This work was first published by the Asiatic Society in 1952. It was reprinted in 1985. This is the Second reprint of this valuable work.
Sir Jadunath Sarkar prepared a scheme in 1945 for the publication of a work by the society to commemorate the 200th birth year of sir William Jones in 1946. Dr. Meghnad Saha, President of the Royal Asiatic Society of Bengal in 1945, endorsed his proposal. This was the society’s tribute to its founder. Bengal Nawabs published under Sir William Jones Bicentenary Series contains Azad-al-Husaini’s Nawbahar-i-Murshid Quli Khani Karam Ali’s Muzaffarnamah and Yusuf Ali’s Ahwal-i-Mahabat Jang. These Persian Sarkar these are original sources of Bengal Bihar History during the muslim rules. Needless to point out here that this work is essential for studying the political scenario of Bengal and Bihar in the eighteenth century.
I am confident that this third edition will also draw the attention of the scholarly world.
The doyen of historians in India and a giant among historical researchers Sir Jadunath Sarkar suggested to Dr. Meghnad Saha, the then President of the Asiatic Society, that the most befitting thing to celebrate the 200th birth anniversary of Sir William Jones in 1946 would be the publication of some source-materials of history relating to the Nawabs of Bengal who ruled before and after the advent of the British, lying buried in Persian manuscripts written by Azad-al-Husaini, Karam ‘Ali and Yusuf 'Ali Not stopping at just suggesting the idea, Sir Jadunath, characteristically, offered to assemble the material translated into English by himself, for the first volume of the project entitled Bengal Nawabs.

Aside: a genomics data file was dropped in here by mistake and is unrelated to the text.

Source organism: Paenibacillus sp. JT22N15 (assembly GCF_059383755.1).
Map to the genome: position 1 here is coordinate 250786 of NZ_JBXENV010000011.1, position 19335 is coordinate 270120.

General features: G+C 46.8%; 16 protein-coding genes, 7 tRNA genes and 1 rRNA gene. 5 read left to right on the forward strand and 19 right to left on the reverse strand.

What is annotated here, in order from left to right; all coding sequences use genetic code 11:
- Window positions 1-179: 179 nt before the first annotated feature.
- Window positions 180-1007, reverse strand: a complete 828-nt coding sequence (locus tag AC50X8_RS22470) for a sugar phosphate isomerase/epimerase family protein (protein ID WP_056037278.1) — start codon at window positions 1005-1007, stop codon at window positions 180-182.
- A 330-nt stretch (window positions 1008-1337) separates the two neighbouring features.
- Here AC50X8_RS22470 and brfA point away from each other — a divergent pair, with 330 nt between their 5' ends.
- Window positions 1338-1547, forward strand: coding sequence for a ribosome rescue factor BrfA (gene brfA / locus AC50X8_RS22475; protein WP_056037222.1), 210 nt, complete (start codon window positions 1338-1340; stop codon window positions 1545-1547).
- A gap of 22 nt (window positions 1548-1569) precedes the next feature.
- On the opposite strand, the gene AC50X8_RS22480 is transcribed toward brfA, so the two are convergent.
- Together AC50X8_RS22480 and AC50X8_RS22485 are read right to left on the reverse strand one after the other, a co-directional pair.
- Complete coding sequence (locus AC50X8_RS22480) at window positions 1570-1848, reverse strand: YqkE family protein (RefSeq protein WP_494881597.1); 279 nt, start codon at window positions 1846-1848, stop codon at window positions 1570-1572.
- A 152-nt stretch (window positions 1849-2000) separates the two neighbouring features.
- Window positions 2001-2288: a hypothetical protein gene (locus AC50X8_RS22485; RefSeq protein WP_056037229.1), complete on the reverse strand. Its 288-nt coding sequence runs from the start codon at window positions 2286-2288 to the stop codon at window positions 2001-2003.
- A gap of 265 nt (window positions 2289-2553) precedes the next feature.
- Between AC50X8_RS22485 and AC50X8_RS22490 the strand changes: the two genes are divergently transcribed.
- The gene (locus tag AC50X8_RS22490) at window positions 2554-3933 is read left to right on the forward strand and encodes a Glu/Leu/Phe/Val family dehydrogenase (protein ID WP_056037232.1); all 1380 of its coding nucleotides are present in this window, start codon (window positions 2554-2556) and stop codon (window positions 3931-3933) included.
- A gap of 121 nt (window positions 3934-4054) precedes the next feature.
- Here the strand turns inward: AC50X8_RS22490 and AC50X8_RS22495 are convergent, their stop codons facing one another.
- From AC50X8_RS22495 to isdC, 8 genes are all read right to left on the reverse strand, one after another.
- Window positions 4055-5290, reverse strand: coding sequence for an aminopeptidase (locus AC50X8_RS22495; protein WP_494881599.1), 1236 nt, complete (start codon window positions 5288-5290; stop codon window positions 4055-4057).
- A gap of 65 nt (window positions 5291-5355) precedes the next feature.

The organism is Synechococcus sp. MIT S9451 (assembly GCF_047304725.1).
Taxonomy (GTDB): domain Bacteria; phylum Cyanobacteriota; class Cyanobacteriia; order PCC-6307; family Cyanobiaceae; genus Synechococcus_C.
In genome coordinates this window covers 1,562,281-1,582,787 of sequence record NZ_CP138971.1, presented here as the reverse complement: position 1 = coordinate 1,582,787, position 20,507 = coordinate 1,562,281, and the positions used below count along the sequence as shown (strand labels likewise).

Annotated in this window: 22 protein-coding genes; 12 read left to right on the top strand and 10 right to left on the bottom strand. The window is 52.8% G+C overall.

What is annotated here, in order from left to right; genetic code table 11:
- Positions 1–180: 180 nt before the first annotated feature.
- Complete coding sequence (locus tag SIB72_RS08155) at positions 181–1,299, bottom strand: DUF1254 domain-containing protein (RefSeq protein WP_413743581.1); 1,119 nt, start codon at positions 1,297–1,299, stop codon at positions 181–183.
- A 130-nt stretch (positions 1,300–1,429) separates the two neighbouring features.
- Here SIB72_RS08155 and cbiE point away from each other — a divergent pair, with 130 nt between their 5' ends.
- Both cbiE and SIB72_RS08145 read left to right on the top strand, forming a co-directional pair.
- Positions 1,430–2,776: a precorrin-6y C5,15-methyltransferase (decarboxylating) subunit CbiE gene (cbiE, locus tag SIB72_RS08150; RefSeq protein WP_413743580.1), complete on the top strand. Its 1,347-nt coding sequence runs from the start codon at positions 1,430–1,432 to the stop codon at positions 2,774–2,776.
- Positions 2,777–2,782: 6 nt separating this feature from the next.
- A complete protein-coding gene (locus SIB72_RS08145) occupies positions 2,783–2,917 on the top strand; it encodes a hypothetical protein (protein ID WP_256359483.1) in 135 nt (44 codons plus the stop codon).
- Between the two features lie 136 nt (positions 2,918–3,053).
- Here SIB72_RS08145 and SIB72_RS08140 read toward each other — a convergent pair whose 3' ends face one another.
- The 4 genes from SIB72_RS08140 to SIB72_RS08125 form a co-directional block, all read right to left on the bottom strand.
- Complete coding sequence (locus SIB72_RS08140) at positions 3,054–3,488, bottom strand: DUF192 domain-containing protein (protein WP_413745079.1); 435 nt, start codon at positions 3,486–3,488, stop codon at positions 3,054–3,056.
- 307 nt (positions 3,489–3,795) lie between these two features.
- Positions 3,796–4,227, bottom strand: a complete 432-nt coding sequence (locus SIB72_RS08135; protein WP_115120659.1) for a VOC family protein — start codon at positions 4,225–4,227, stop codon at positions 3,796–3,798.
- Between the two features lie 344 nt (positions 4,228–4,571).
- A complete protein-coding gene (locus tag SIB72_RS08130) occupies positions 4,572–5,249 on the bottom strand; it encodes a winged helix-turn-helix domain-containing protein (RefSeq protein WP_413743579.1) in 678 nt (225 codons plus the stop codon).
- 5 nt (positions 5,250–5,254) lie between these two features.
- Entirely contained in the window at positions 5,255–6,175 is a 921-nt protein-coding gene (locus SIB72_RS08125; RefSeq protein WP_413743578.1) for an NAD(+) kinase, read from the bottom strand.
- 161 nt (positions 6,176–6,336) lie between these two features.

Published in 1952 Bengal Nawabs has since been a veritable treasure trove to scholars and historians. The book, after remaining out of print for sometime, is being published again by the Asiatic Society and it is only fitting that this new edition forms a part of our publications synchronizing with the bi—centenary programmes of the Society itself which was the dearest brain—child of Sir William Jones.
A new spurt of activities of the Society has begun after it was declared an “Institution of National Importance" by the Government of India at the instance of the late Prime Minister Shrimati Indira Gandhi who was, in fact, the architect of this new phase of the Society ushering in its third century of existence. One of the most important activities of the Society is, and will be, research and research publication. We hope that the re-publication of Bengal Nawibs will be followed by similar other publications in a series. We want to uphold and enhance the glory of the Asiatic Society and will devote all efforts to make its publication a source of its perennial pride.
The members of the staff of our Publication Section deserve special thanks for the renewed vigor and awareness with which they have worked.
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